The use of found objects, color, texture and pattern form the underlying basis of each composition to evoke image and shape. In the Monotypes I am able to create depth through the interaction between the density and transparency of color. Shapes float on the surface or recede into the background when line, shape, texture and pattern are juxtaposed against color. Layers, overprinting of shapes and textures dictate the direction of these one of a kind prints.
I taught high school level art for 38 years. As a teacher, I felt it was important to not only expose my students to a wide array of media and techniques but worldwide cultural values and expressions as well.
Over the years, these aspects of my teaching have come to influence and inform my own work; be it design, painting, three dimensional constructions or ceramic sculptures. I feel arts’ essence lies in the making, not necessarily the object.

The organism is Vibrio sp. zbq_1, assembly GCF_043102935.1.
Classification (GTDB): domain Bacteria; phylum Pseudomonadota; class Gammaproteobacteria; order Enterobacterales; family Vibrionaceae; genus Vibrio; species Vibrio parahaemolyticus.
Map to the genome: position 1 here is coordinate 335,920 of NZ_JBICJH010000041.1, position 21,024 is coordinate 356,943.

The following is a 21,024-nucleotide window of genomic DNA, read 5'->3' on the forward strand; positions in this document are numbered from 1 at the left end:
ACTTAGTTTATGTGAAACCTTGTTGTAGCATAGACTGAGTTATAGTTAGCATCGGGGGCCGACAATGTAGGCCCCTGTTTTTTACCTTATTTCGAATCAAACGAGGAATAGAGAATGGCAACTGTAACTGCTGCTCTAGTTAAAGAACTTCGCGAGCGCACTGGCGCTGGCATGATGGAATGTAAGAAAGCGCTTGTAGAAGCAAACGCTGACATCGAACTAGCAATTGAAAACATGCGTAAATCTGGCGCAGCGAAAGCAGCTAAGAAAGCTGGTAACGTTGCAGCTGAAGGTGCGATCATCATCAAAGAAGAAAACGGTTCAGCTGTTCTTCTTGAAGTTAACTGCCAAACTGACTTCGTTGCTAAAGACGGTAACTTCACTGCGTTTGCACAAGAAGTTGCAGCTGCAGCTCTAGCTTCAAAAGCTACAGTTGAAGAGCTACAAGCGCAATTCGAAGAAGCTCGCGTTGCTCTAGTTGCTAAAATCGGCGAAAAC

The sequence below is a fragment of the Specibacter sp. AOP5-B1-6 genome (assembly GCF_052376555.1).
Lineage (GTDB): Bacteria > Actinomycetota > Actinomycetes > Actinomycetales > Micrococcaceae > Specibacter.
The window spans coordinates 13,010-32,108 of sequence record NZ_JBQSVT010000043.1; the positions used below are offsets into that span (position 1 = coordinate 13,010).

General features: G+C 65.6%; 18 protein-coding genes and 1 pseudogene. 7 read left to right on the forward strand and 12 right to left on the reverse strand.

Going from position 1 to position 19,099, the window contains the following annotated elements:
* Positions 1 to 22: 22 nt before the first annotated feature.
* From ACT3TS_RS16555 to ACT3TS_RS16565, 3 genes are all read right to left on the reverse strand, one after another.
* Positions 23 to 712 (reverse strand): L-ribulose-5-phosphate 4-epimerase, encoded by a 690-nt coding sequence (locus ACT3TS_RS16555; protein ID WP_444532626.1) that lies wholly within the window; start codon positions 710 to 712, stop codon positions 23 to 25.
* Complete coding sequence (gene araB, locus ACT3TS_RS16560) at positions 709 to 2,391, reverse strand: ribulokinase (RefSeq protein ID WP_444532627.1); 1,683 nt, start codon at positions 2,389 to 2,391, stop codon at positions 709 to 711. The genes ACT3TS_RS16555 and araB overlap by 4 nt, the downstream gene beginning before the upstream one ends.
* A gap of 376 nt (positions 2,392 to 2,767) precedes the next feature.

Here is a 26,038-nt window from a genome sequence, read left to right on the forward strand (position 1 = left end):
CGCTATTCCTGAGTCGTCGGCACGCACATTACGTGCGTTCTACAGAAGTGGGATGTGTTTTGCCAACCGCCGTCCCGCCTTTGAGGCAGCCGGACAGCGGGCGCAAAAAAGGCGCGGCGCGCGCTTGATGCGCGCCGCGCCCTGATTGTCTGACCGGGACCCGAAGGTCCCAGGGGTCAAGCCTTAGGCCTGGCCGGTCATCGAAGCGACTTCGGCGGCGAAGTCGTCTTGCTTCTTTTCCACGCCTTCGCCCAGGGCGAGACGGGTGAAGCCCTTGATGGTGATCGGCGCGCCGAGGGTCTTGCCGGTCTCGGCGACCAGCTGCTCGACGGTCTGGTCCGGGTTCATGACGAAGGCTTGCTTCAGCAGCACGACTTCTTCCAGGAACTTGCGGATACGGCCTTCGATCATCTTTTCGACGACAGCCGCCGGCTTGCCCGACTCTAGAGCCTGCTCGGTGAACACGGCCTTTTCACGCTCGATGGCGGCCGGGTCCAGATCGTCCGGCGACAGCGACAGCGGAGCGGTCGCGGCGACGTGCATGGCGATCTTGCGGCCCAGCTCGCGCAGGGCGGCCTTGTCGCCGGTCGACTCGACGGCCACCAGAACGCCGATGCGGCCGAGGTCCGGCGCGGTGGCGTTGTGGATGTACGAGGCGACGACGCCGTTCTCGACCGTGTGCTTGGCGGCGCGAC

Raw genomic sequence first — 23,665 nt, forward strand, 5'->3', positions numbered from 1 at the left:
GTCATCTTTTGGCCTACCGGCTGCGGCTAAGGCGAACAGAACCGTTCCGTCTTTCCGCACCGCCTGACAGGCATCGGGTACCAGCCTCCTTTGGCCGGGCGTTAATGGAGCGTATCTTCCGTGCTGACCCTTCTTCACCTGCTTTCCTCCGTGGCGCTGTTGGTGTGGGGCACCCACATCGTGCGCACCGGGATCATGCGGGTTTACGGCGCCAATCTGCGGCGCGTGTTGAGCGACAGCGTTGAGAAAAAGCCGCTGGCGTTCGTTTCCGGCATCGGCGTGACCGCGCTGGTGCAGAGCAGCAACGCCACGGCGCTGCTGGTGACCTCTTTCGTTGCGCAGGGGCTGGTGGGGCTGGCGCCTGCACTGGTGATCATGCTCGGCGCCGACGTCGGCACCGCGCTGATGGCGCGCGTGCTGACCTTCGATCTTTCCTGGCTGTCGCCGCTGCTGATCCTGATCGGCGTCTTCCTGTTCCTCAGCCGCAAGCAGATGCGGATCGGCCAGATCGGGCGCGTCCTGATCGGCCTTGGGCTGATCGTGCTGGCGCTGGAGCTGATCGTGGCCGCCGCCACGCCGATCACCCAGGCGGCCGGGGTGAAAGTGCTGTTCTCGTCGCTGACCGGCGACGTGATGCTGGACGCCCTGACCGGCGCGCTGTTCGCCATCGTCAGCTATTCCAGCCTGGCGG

My past work explored Assemblages, an interesting adventure that incorporated found objects with mixed media techniques creating works that were essentially three-dimensional portraits of friends and loved ones. Most recently Monotype has made a resurgence in my artistic practice. It’s interesting to me that similar creative expressions can be achieved through these two very different artistic processes.
Both use found objects, color, texture and pattern to form the underlying basis of each composition to evoke image and shape. The assemblages are the three-dimensional manifestation of this expression; the Monotypes take that expression to the next level.
In the Monotypes I am able to create depth through the interaction between density and transparency of color. Shapes float on the surface or recede into the background when line, shape texture and pattern are juxtaposed against color. In some pieces, the layering and overprinting of shapes and textures sometimes portrays an individual narrative while others allow the shapes themselves to dictate the direction and theme. There is always a certain unpredictability in making Monotypes which is exciting to me, you never know what the print will look like until you pull the paper from the plate.